Saturday, March 19, 2011

Just a couple of tourists

Today Chin-Hwa and I were lucky enough to have a whole day to explore Seoul. It's crazy that we don't do it that often, and I thought we would be able to site see every weekend if we so desired, seeing as we live about an hour's train ride away, but once you live somewhere, one might feel less incentive to look like a tourist.

Not this girl. I went to the cable cars weekly in San Francisco, camera in hand. I posed with the hippies in Berkeley on numerous occasions and would have worn a fanny pack had I been better prepared. I loved Oakland's Lake Merritt and I thought about buying the t-shirt. I am committed to looking like a tourist whenever possible, and today, Chin-Hwa was nice enough to humor me. Here are a few pictures from our visit to Gyeongbok Palace, a large 14th century palace in the middle of Seoul:
Chin-Hwa and I posing as the Korean husband and wife.
Me with one of the "authentic" palace guards. I tried to get him to strike a pose or at least crack a smile (I'm so stereotypical) but no dice. His facial hair was painted on in places.
Chin-Hwa in front of a palace gate. Doesn't he look thrilled?

Sunday, March 13, 2011

My purchasing bucket list

Time is running out here in Korea, and it's time for me to make my last minute purchases in this land of milk and honey!

Things I have to buy before I leave Korea:

1. One thousand stationary pieces that look hilarious. Like this:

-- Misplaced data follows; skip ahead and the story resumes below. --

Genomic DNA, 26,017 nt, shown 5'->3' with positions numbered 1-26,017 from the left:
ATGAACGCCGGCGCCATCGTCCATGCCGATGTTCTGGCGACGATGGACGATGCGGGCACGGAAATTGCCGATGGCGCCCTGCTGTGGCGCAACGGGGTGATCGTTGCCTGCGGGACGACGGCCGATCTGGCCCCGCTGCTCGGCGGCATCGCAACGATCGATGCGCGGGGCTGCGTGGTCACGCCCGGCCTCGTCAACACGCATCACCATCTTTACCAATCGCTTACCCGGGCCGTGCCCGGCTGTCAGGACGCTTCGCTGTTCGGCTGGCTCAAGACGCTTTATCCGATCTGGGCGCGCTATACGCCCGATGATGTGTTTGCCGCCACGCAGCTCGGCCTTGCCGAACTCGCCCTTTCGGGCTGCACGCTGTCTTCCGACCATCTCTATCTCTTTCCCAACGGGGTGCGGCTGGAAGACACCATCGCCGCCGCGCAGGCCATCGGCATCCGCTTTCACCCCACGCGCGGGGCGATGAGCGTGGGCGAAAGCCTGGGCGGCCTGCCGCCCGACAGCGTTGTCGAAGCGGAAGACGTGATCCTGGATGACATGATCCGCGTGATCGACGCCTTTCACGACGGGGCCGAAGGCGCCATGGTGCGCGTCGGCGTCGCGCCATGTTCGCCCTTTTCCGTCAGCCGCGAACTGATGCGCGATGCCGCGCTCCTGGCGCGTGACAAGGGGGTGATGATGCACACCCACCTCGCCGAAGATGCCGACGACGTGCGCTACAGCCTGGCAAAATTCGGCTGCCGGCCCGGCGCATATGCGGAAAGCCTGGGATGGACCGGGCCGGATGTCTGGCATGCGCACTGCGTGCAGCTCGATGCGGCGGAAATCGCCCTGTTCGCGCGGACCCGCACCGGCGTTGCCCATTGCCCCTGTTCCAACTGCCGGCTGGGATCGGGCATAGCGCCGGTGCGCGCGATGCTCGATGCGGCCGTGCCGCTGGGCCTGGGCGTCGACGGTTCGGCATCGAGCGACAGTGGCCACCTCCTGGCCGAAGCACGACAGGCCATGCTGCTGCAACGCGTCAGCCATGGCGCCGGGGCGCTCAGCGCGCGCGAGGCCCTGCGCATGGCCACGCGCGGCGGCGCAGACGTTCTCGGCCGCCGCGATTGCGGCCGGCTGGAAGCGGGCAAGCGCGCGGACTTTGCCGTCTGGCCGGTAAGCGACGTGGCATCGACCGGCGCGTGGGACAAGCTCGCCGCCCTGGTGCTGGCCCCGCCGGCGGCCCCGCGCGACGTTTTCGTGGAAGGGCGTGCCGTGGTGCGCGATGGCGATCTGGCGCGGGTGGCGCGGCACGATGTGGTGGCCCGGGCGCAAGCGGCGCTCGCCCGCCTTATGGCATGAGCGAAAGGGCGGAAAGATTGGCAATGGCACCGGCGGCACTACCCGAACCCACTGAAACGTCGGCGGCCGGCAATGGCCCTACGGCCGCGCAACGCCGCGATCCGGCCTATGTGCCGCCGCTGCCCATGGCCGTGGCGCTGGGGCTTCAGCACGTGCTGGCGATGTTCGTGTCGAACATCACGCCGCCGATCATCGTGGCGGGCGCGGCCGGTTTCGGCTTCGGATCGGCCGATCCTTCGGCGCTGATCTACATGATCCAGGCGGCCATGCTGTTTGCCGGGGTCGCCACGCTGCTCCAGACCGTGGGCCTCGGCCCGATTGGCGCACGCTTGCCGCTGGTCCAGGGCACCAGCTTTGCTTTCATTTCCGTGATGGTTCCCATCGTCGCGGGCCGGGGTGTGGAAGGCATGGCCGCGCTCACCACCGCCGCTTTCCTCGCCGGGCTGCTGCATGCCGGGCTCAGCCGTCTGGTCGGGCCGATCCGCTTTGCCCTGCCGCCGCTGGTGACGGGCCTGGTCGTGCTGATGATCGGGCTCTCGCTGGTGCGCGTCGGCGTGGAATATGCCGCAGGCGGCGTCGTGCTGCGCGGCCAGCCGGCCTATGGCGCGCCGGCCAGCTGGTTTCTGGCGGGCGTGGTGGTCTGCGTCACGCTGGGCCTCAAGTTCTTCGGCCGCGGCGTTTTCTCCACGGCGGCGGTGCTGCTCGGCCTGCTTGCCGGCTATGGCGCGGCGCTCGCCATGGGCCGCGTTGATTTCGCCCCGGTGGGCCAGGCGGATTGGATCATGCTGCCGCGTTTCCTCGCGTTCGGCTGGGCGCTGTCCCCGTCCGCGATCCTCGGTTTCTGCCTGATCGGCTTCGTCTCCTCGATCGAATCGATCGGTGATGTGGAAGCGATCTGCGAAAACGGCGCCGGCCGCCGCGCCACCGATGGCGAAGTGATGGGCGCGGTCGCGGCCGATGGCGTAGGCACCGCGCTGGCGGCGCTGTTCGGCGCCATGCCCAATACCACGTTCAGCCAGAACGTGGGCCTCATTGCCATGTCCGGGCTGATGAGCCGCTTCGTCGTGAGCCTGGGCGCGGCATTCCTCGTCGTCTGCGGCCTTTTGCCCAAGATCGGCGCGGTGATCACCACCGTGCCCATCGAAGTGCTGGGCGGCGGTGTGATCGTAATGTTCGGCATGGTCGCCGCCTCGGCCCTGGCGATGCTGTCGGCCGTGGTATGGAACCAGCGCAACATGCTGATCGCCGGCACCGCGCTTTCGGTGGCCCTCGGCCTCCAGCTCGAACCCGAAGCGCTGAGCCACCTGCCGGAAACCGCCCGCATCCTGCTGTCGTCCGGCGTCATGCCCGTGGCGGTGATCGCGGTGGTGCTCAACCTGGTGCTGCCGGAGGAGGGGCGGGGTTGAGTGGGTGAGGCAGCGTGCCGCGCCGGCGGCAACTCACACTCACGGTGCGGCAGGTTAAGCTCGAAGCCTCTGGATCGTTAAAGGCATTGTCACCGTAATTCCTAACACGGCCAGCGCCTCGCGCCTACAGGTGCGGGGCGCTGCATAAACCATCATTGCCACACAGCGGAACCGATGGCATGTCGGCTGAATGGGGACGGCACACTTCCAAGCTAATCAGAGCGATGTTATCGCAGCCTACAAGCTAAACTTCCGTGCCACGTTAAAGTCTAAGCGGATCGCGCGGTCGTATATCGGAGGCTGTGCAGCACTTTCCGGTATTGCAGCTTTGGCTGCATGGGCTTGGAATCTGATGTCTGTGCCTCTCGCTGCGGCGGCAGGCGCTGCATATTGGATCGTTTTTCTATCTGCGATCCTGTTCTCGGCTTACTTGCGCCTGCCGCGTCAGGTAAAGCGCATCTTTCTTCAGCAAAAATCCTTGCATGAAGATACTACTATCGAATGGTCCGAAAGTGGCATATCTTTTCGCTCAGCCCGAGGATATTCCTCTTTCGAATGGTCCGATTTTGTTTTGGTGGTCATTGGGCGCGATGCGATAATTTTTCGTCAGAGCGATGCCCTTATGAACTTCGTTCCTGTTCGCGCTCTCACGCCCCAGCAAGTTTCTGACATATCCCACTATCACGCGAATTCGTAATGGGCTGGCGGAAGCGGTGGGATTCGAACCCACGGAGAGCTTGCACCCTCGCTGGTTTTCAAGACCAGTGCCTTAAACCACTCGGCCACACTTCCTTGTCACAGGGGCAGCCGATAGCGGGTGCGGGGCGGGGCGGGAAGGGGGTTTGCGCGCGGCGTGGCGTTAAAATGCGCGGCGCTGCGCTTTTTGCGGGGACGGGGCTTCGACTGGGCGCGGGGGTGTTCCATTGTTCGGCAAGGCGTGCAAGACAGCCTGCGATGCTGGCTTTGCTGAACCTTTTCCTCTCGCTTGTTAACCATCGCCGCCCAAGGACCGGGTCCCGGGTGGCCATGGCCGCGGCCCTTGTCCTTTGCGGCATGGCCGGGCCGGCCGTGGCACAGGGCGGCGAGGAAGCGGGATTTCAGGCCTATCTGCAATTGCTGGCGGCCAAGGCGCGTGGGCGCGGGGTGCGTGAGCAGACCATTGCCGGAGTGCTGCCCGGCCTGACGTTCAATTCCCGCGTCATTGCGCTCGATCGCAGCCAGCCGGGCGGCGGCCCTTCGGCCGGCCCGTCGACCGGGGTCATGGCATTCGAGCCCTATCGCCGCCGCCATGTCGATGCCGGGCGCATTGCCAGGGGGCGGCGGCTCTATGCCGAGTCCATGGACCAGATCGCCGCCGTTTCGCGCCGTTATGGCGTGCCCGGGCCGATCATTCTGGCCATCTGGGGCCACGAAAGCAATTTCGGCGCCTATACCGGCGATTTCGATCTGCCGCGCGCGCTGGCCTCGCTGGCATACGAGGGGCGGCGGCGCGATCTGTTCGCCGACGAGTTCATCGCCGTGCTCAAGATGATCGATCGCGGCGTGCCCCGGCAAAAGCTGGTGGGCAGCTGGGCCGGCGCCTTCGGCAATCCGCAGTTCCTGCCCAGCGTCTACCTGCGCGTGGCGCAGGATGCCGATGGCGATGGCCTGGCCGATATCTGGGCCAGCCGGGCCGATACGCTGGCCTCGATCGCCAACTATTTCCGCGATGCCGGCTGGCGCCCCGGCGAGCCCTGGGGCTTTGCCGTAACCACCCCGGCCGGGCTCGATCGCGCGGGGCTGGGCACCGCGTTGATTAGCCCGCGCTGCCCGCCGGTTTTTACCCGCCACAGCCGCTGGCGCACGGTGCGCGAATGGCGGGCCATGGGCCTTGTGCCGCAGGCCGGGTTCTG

2. Enough banana flavored milk to make me sick of it so I won't miss it in the U.S.
3. Matching underwear set for Chin-Hwa and I. Don't worry, I won't post pictures.
4. Cheesy souvenirs for the family. . . I mean, expensive souvenirs for the family! Haha, yes!

Monday, February 28, 2011

My Last Day

Well, it is hard to believe, but today was my last day teaching. It may seem surprising to all of you millions of readers, but I actually knew it was coming since the fall. My boss had decided to close her school and waited until January to make the announcement. Today made it official.

Although I am sad to say good-bye to the kids, I am not very sad to be done teaching. Teaching is hard work! And I won't miss having to explain things like why "Did" is past tense but "eat" is not in the following sentence, "Did you eat your meat?" I will also not miss teaching prepositions. They are second nature to most English speakers, but if you really think about it, why do we say, "I go pee in the toilet" instead of "I go pee on the toilet"? ***There is an added difficulty when you take into account that almost all of my male students did pee both on and in the toilet.*** Explain yourself. And if I have to spell "bought" one more time, I will get upset. And not in a cute, oh she's so easy to ignore, type way.

It was strange to say good-bye to my students because I seemed to take it a lot more seriously than they did. I looked at them deeply and said such yearbook-y things like, "Keep it up!" or "I'll miss you!" They just looked at me and said, "OK."

We spent the day eating donuts and playing games, and it was quite enjoyable. Here are some pictures:

Monday, February 14, 2011

Who's in charge of proofreading around these parts?

This was spotted in a cafe in Seoul. It was painted onto the wall of the entrance.

I demand an explanation, at least after I stop laughing. Who thought of this? The sad thing is that "panties" is the same word in Korean, so there's really no excuse. And what kind of creature is that anyways?